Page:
Dr. Doron Schneider: I think you're comments reflect very much what's going on in the primary care world. However, I think that the first half of your comments-where the patient not wanting to go to an injectable—occurs more often than not. There is an injection barrier.
Dr. Jack Leahy: That's of course true. And one of the things that interests me is I'll have conversations with our local primary doctors, and they'll tell me that and they'll tell me how that's an incredible barrier to intensifying therapy in their practice, and I understand that. But having said that, no one comes to my clinic who really wants to start injectables. It's not their favorite thing and so it very much becomes the conversation of balancing pluses and minuses and showing patients that the injection is not a big deal. So one of the things that fascinates me is I was recently in a meeting where someone showed data that about 95 percent of primary care doctors identify pain and/or discomfort from the injection as being a major barrier in starting injectables. That's what patients felt and that was a big issue. But then when you look at what percentage of those doctors were actually having patients injected with a needle during the office visit, it's very small. And that to me is a total disconnect because as soon as someone is given a needle injection or can look at the needles or look at pens and see how incredibly small and relatively easy the system is, it really diffuses a lot of the fear. So I understand the barrier, but I think what needs to be introduced in someone's practice are countermeasures against that barrier and it becomes less of a problem.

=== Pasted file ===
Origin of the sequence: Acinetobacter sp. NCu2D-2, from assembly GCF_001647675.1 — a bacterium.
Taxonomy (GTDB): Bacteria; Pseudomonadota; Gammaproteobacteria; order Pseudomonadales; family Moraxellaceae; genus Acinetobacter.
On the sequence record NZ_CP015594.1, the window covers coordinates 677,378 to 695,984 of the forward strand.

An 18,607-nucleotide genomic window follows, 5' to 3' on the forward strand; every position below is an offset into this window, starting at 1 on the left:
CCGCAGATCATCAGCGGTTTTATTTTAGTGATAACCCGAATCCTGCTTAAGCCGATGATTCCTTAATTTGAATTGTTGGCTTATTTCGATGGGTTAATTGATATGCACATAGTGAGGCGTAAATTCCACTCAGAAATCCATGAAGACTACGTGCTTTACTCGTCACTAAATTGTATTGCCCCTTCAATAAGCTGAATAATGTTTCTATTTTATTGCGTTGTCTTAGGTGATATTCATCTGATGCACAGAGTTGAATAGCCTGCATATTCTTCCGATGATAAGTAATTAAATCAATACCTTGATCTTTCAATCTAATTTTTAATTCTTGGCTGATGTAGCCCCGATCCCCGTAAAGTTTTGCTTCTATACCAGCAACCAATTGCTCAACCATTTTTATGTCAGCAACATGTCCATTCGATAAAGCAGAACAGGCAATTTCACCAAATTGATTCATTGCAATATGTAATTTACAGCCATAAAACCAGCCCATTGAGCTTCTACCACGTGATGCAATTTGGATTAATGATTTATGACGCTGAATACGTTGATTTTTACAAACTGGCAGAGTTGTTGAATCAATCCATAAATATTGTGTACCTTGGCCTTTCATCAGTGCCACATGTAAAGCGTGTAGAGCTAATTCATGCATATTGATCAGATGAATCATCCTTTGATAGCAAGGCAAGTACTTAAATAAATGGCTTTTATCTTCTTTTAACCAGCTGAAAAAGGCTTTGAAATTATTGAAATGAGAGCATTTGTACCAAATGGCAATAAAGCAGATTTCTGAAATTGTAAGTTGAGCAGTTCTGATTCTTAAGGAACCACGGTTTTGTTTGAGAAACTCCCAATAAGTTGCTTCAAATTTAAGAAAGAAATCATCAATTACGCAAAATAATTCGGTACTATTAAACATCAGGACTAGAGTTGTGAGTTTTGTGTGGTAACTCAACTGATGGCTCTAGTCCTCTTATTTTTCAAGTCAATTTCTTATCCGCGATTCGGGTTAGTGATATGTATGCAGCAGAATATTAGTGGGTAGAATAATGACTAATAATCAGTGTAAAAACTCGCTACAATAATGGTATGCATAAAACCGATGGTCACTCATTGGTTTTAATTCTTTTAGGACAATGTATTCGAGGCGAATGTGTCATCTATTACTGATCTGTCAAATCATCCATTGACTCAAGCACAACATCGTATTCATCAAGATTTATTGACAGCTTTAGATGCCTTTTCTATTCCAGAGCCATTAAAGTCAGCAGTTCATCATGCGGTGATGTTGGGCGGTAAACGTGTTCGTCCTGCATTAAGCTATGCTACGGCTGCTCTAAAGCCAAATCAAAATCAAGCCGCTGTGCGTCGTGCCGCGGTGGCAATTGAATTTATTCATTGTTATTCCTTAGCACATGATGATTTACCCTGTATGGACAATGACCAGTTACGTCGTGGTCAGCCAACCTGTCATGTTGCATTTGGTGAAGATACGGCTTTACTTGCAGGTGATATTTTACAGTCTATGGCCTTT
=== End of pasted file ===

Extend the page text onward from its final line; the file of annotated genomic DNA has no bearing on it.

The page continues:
Dr. Doron Schneider: I completely concur. I wonder if you can give us your thoughts or reflections on beta cell preservation. Our current state of the science is that we just don't know necessarily in humans especially how these drugs may or may not preserve beta cells over long periods of time.I wonder if you can reflect on that, and how should the primary care world be thinking about making a selection of agents based on beta cell preservation as a factor at all?